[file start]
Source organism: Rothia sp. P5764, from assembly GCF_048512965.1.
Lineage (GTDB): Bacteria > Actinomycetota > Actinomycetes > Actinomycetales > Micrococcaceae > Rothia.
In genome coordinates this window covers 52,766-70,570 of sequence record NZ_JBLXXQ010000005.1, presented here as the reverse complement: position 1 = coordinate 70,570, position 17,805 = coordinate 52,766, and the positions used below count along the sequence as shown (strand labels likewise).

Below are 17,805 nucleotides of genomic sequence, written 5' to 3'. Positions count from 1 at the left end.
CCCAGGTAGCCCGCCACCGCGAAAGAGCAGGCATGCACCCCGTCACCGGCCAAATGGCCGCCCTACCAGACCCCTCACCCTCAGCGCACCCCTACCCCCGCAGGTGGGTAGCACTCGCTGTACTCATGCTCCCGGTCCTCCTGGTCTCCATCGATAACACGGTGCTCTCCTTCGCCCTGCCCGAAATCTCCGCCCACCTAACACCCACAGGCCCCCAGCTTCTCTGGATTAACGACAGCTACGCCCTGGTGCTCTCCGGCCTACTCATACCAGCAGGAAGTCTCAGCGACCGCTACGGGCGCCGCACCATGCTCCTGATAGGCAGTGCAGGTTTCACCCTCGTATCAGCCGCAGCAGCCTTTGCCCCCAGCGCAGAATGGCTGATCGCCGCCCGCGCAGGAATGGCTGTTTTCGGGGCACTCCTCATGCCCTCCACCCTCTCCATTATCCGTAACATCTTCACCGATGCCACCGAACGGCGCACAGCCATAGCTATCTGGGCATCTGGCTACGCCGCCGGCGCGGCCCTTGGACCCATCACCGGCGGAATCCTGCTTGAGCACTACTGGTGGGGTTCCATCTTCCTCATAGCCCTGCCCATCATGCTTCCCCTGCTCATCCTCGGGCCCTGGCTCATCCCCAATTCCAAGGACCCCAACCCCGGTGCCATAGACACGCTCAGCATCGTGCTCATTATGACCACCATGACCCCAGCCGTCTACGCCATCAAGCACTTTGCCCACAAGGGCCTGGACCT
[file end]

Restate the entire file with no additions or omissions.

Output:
Source organism: Rothia sp. P5764, from assembly GCF_048512965.1.
Lineage (GTDB): Bacteria > Actinomycetota > Actinomycetes > Actinomycetales > Micrococcaceae > Rothia.
In genome coordinates this window covers 52,766-70,570 of sequence record NZ_JBLXXQ010000005.1, presented here as the reverse complement: position 1 = coordinate 70,570, position 17,805 = coordinate 52,766, and the positions used below count along the sequence as shown (strand labels likewise).

Below are 17,805 nucleotides of genomic sequence, written 5' to 3'. Positions count from 1 at the left end.
CCCAGGTAGCCCGCCACCGCGAAAGAGCAGGCATGCACCCCGTCACCGGCCAAATGGCCGCCCTACCAGACCCCTCACCCTCAGCGCACCCCTACCCCCGCAGGTGGGTAGCACTCGCTGTACTCATGCTCCCGGTCCTCCTGGTCTCCATCGATAACACGGTGCTCTCCTTCGCCCTGCCCGAAATCTCCGCCCACCTAACACCCACAGGCCCCCAGCTTCTCTGGATTAACGACAGCTACGCCCTGGTGCTCTCCGGCCTACTCATACCAGCAGGAAGTCTCAGCGACCGCTACGGGCGCCGCACCATGCTCCTGATAGGCAGTGCAGGTTTCACCCTCGTATCAGCCGCAGCAGCCTTTGCCCCCAGCGCAGAATGGCTGATCGCCGCCCGCGCAGGAATGGCTGTTTTCGGGGCACTCCTCATGCCCTCCACCCTCTCCATTATCCGTAACATCTTCACCGATGCCACCGAACGGCGCACAGCCATAGCTATCTGGGCATCTGGCTACGCCGCCGGCGCGGCCCTTGGACCCATCACCGGCGGAATCCTGCTTGAGCACTACTGGTGGGGTTCCATCTTCCTCATAGCCCTGCCCATCATGCTTCCCCTGCTCATCCTCGGGCCCTGGCTCATCCCCAATTCCAAGGACCCCAACCCCGGTGCCATAGACACGCTCAGCATCGTGCTCATTATGACCACCATGACCCCAGCCGTCTACGCCATCAAGCACTTTGCCCACAAGGGCCTGGACCT